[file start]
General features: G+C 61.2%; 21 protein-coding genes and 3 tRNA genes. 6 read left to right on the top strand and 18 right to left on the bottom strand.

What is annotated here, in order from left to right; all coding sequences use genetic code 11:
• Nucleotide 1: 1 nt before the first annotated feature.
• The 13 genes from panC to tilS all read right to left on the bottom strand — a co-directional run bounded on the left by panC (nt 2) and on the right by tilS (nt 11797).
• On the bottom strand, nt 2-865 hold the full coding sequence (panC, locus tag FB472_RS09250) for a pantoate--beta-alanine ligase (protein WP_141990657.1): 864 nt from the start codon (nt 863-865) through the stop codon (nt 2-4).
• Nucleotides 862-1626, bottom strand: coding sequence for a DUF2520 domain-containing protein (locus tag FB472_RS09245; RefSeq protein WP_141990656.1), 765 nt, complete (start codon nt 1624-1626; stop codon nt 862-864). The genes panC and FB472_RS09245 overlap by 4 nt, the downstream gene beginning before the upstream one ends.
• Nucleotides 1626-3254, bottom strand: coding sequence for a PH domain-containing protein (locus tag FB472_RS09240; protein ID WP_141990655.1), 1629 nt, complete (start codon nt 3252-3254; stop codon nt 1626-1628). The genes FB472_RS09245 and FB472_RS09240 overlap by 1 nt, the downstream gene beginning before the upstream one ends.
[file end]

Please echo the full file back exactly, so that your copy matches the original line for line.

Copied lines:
General features: G+C 61.2%; 21 protein-coding genes and 3 tRNA genes. 6 read left to right on the top strand and 18 right to left on the bottom strand.

What is annotated here, in order from left to right; all coding sequences use genetic code 11:
• Nucleotide 1: 1 nt before the first annotated feature.
• The 13 genes from panC to tilS all read right to left on the bottom strand — a co-directional run bounded on the left by panC (nt 2) and on the right by tilS (nt 11797).
• On the bottom strand, nt 2-865 hold the full coding sequence (panC, locus tag FB472_RS09250) for a pantoate--beta-alanine ligase (protein WP_141990657.1): 864 nt from the start codon (nt 863-865) through the stop codon (nt 2-4).
• Nucleotides 862-1626, bottom strand: coding sequence for a DUF2520 domain-containing protein (locus tag FB472_RS09245; RefSeq protein WP_141990656.1), 765 nt, complete (start codon nt 1624-1626; stop codon nt 862-864). The genes panC and FB472_RS09245 overlap by 4 nt, the downstream gene beginning before the upstream one ends.
• Nucleotides 1626-3254, bottom strand: coding sequence for a PH domain-containing protein (locus tag FB472_RS09240; protein ID WP_141990655.1), 1629 nt, complete (start codon nt 3252-3254; stop codon nt 1626-1628). The genes FB472_RS09245 and FB472_RS09240 overlap by 1 nt, the downstream gene beginning before the upstream one ends.